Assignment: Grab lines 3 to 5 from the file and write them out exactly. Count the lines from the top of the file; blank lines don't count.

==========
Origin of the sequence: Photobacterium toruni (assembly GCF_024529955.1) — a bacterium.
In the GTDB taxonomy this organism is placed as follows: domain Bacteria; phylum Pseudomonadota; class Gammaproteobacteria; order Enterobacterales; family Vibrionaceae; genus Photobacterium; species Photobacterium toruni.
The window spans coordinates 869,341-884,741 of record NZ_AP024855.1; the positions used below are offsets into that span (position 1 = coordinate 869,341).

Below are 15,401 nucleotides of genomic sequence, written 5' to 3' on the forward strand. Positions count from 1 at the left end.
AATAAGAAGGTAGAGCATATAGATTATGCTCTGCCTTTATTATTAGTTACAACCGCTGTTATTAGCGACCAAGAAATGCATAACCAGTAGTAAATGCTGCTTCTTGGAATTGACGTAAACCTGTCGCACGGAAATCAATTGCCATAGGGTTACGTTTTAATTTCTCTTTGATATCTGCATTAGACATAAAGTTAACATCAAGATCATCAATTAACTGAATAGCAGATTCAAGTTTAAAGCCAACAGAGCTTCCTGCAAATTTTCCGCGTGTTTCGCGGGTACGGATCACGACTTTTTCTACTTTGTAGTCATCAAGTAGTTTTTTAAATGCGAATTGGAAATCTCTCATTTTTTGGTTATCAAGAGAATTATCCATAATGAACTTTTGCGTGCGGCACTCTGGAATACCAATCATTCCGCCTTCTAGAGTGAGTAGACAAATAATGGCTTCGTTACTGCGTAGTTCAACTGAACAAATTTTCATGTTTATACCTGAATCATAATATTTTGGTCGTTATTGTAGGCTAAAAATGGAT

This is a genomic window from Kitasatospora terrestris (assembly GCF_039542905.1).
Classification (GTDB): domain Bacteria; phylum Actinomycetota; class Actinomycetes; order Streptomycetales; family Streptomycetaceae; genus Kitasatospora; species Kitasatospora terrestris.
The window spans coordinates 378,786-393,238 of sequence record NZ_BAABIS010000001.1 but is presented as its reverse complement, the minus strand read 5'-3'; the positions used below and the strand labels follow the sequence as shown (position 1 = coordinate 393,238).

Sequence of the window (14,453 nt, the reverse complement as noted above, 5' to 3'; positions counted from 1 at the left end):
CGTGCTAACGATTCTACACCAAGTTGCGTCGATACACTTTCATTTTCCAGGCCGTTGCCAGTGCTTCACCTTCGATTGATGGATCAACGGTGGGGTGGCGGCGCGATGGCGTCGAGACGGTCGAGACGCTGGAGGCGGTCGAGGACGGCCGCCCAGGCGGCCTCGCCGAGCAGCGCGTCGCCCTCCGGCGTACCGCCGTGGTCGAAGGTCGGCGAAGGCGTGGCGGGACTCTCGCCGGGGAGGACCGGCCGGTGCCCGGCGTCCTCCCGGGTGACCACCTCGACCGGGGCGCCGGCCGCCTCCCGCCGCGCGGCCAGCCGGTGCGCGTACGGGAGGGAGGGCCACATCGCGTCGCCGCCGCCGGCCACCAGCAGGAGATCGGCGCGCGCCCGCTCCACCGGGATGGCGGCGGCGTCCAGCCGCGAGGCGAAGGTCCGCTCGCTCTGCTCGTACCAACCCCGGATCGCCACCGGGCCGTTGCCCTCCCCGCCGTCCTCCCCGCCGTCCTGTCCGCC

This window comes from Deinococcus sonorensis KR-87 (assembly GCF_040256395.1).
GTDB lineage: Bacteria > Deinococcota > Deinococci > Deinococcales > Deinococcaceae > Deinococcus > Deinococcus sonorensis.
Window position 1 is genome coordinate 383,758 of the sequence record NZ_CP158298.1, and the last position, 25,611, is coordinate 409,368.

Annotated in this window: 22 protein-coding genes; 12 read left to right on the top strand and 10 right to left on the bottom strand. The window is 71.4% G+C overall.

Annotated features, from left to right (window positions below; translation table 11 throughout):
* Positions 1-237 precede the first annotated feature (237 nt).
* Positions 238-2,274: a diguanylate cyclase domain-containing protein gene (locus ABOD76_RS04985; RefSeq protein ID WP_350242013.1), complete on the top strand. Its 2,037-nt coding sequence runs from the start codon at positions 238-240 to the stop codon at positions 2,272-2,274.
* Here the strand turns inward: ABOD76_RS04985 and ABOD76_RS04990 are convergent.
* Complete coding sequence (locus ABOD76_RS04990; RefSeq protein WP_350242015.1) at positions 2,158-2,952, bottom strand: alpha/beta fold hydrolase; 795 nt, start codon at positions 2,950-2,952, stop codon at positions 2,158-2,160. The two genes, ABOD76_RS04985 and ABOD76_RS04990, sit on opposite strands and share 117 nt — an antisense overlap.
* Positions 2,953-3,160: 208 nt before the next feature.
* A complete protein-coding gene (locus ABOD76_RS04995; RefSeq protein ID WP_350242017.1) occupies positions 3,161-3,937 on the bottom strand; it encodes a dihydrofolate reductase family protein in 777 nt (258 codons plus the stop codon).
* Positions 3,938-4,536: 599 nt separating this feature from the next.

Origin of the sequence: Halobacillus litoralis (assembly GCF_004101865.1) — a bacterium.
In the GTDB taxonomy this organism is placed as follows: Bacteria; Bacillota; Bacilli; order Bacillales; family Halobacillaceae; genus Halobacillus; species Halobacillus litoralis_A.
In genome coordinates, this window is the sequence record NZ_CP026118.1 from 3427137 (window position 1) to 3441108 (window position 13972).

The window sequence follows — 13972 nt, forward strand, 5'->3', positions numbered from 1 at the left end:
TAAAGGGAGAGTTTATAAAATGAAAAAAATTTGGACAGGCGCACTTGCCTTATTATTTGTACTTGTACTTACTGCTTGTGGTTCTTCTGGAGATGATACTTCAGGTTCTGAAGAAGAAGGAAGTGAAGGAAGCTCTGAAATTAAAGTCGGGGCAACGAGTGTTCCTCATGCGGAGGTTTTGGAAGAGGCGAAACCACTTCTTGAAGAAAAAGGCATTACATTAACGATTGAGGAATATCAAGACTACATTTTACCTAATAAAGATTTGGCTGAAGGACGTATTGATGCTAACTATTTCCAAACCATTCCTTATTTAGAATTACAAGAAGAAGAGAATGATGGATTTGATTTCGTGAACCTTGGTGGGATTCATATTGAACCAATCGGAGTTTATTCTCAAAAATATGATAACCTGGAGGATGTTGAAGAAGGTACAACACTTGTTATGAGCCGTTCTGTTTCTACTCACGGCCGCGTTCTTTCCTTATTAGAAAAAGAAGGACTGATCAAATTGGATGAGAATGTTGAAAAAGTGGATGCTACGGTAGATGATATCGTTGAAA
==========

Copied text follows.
The window spans coordinates 869,341-884,741 of record NZ_AP024855.1; the positions used below are offsets into that span (position 1 = coordinate 869,341).

Below are 15,401 nucleotides of genomic sequence, written 5' to 3' on the forward strand. Positions count from 1 at the left end.
AATAAGAAGGTAGAGCATATAGATTATGCTCTGCCTTTATTATTAGTTACAACCGCTGTTATTAGCGACCAAGAAATGCATAACCAGTAGTAAATGCTGCTTCTTGGAATTGACGTAAACCTGTCGCACGGAAATCAATTGCCATAGGGTTACGTTTTAATTTCTCTTTGATATCTGCATTAGACATAAAGTTAACATCAAGATCATCAATTAACTGAATAGCAGATTCAAGTTTAAAGCCAACAGAGCTTCCTGCAAATTTTCCGCGTGTTTCGCGGGTACGGATCACGACTTTTTCTACTTTGTAGTCATCAAGTAGTTTTTTAAATGCGAATTGGAAATCTCTCATTTTTTGGTTATCAAGAGAATTATCCATAATGAACTTTTGCGTGCGGCACTCTGGAATACCAATCATTCCGCCTTCTAGAGTGAGTAGACAAATAATGGCTTCGTTACTGCGTAGTTCAACTGAACAAATTTTCATGTTTATACCTGAATCATAATATTTTGGTCGTTATTGTAGGCTAAAAATGGAT